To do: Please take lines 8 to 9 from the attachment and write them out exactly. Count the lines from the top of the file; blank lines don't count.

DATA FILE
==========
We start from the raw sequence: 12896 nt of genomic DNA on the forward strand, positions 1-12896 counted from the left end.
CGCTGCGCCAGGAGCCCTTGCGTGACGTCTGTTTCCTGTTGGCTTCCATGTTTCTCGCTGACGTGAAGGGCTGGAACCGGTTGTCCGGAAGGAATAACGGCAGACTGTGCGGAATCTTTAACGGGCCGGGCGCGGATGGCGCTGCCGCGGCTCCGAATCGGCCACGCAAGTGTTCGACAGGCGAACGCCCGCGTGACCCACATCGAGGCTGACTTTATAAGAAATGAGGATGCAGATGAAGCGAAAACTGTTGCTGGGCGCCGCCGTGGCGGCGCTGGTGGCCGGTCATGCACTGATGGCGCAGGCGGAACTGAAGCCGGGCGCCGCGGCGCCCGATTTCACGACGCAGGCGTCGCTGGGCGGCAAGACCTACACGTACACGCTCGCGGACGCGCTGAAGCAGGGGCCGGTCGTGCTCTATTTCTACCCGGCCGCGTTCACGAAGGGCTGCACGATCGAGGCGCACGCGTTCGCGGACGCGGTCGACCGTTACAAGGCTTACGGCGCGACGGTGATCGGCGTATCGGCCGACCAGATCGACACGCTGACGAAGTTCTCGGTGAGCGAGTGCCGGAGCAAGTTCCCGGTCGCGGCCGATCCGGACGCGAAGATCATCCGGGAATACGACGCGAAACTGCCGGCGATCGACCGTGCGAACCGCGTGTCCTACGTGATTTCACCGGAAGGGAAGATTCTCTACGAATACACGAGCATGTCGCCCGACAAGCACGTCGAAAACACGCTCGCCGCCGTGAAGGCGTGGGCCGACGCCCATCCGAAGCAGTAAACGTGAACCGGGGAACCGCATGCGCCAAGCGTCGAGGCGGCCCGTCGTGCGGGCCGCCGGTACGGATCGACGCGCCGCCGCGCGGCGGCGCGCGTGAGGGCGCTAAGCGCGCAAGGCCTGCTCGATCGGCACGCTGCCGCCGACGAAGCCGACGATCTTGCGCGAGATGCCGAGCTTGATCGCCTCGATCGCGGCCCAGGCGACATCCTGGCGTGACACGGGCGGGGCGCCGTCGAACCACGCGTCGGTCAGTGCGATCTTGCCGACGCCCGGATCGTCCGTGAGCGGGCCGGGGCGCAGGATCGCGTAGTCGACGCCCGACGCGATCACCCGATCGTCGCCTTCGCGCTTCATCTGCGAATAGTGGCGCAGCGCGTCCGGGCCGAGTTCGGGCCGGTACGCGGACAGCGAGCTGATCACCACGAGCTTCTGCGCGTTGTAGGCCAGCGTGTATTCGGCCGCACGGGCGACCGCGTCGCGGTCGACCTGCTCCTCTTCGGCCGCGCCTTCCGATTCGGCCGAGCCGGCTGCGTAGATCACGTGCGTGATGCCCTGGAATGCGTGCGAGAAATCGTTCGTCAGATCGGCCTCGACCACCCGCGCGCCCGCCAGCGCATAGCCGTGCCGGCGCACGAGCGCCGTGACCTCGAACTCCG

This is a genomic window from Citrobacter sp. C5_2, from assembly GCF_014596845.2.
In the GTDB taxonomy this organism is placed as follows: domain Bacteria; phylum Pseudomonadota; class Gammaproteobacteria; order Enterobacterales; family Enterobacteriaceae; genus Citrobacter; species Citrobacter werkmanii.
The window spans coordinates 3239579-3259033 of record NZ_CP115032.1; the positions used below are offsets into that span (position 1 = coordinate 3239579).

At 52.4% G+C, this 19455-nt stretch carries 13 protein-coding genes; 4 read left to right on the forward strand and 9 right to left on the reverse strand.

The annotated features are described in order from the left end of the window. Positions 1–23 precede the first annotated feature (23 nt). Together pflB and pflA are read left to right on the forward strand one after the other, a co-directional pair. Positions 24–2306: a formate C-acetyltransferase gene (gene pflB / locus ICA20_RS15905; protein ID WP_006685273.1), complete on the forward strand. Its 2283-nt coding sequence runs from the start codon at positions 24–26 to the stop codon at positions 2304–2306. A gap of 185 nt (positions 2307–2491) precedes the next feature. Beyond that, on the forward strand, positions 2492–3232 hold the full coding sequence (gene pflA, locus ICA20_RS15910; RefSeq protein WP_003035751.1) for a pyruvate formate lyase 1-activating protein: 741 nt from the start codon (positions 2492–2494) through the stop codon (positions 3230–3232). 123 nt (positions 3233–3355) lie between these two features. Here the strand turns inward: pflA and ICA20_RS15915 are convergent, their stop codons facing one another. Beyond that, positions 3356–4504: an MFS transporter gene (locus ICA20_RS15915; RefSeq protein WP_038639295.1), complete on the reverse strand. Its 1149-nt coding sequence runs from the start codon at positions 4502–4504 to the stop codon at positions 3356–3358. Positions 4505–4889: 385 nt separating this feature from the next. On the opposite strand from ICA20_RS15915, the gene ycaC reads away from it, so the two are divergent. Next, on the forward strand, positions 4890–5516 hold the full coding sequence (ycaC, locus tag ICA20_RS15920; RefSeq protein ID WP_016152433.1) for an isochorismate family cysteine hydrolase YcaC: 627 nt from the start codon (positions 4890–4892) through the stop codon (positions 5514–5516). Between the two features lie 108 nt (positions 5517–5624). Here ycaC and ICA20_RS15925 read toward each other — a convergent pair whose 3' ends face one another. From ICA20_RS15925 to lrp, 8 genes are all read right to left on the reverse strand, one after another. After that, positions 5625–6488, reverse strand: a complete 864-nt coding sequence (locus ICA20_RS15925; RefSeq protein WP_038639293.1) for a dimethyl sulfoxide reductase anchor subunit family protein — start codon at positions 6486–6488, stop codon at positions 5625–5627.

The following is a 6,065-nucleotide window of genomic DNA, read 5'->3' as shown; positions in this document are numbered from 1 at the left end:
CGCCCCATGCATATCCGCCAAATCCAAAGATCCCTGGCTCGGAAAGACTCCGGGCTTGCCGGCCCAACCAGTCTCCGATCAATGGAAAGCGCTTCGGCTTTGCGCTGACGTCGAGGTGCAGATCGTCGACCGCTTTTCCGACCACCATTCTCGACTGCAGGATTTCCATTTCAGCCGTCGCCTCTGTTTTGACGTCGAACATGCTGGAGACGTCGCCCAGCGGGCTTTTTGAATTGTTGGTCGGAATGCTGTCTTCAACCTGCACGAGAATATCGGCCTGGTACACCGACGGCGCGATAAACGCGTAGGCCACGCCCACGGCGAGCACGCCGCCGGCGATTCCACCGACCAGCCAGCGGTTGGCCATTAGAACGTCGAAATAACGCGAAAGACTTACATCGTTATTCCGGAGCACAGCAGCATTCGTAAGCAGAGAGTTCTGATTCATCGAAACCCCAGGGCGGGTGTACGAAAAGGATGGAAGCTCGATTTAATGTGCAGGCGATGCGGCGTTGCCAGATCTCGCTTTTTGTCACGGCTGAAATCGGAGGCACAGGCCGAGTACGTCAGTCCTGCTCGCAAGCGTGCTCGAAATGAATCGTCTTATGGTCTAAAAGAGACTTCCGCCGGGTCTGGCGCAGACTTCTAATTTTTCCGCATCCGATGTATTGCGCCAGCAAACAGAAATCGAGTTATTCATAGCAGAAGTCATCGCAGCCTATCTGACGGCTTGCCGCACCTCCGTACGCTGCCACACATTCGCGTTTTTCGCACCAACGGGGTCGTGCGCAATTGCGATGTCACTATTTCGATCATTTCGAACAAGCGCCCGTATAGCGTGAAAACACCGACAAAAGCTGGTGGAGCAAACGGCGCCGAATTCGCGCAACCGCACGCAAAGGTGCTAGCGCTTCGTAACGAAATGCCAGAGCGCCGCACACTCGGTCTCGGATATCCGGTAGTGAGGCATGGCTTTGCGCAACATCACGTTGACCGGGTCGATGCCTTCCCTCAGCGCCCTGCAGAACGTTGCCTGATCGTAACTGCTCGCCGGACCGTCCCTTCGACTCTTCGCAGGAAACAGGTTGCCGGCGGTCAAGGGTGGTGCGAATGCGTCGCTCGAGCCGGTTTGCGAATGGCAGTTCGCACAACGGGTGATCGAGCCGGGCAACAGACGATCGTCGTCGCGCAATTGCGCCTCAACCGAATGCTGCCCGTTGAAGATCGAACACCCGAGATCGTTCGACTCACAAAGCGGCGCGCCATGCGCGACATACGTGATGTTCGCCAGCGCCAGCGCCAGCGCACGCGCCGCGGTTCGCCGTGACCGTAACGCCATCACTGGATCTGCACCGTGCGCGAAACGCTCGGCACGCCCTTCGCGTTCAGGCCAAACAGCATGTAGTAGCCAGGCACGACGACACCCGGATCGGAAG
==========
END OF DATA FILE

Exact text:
The following is a 6,065-nucleotide window of genomic DNA, read 5'->3' as shown; positions in this document are numbered from 1 at the left end:
CGCCCCATGCATATCCGCCAAATCCAAAGATCCCTGGCTCGGAAAGACTCCGGGCTTGCCGGCCCAACCAGTCTCCGATCAATGGAAAGCGCTTCGGCTTTGCGCTGACGTCGAGGTGCAGATCGTCGACCGCTTTTCCGACCACCATTCTCGACTGCAGGATTTCCATTTCAGCCGTCGCCTCTGTTTTGACGTCGAACATGCTGGAGACGTCGCCCAGCGGGCTTTTTGAATTGTTGGTCGGAATGCTGTCTTCAACCTGCACGAGAATATCGGCCTGGTACACCGACGGCGCGATAAACGCGTAGGCCACGCCCACGGCGAGCACGCCGCCGGCGATTCCACCGACCAGCCAGCGGTTGGCCATTAGAACGTCGAAATAACGCGAAAGACTTACATCGTTATTCCGGAGCACAGCAGCATTCGTAAGCAGAGAGTTCTGATTCATCGAAACCCCAGGGCGGGTGTACGAAAAGGATGGAAGCTCGATTTAATGTGCAGGCGATGCGGCGTTGCCAGATCTCGCTTTTTGTCACGGCTGAAATCGGAGGCACAGGCCGAGTACGTCAGTCCTGCTCGCAAGCGTGCTCGAAATGAATCGTCTTATGGTCTAAAAGAGACTTCCGCCGGGTCTGGCGCAGACTTCTAATTTTTCCGCATCCGATGTATTGCGCCAGCAAACAGAAATCGAGTTATTCATAGCAGAAGTCATCGCAGCCTATCTGACGGCTTGCCGCACCTCCGTACGCTGCCACACATTCGCGTTTTTCGCACCAACGGGGTCGTGCGCAATTGCGATGTCACTATTTCGATCATTTCGAACAAGCGCCCGTATAGCGTGAAAACACCGACAAAAGCTGGTGGAGCAAACGGCGCCGAATTCGCGCAACCGCACGCAAAGGTGCTAGCGCTTCGTAACGAAATGCCAGAGCGCCGCACACTCGGTCTCGGATATCCGGTAGTGAGGCATGGCTTTGCGCAACATCACGTTGACCGGGTCGATGCCTTCCCTCAGCGCCCTGCAGAACGTTGCCTGATCGTAACTGCTCGCCGGACCGTCCCTTCGACTCTTCGCAGGAAACAGGTTGCCGGCGGTCAAGGGTGGTGCGAATGCGTCGCTCGAGCCGGTTTGCGAATGGCAGTTCGCACAACGGGTGATCGAGCCGGGCAACAGACGATCGTCGTCGCGCAATTGCGCCTCAACCGAATGCTGCCCGTTGAAGATCGAACACCCGAGATCGTTCGACTCACAAAGCGGCGCGCCATGCGCGACATACGTGATGTTCGCCAGCGCCAGCGCCAGCGCACGCGCCGCGGTTCGCCGTGACCGTAACGCCATCACTGGATCTGCACCGTGCGCGAAACGCTCGGCACGCCCTTCGCGTTCAGGCCAAACAGCATGTAGTAGCCAGGCACGACGACACCCGGATCGGAAG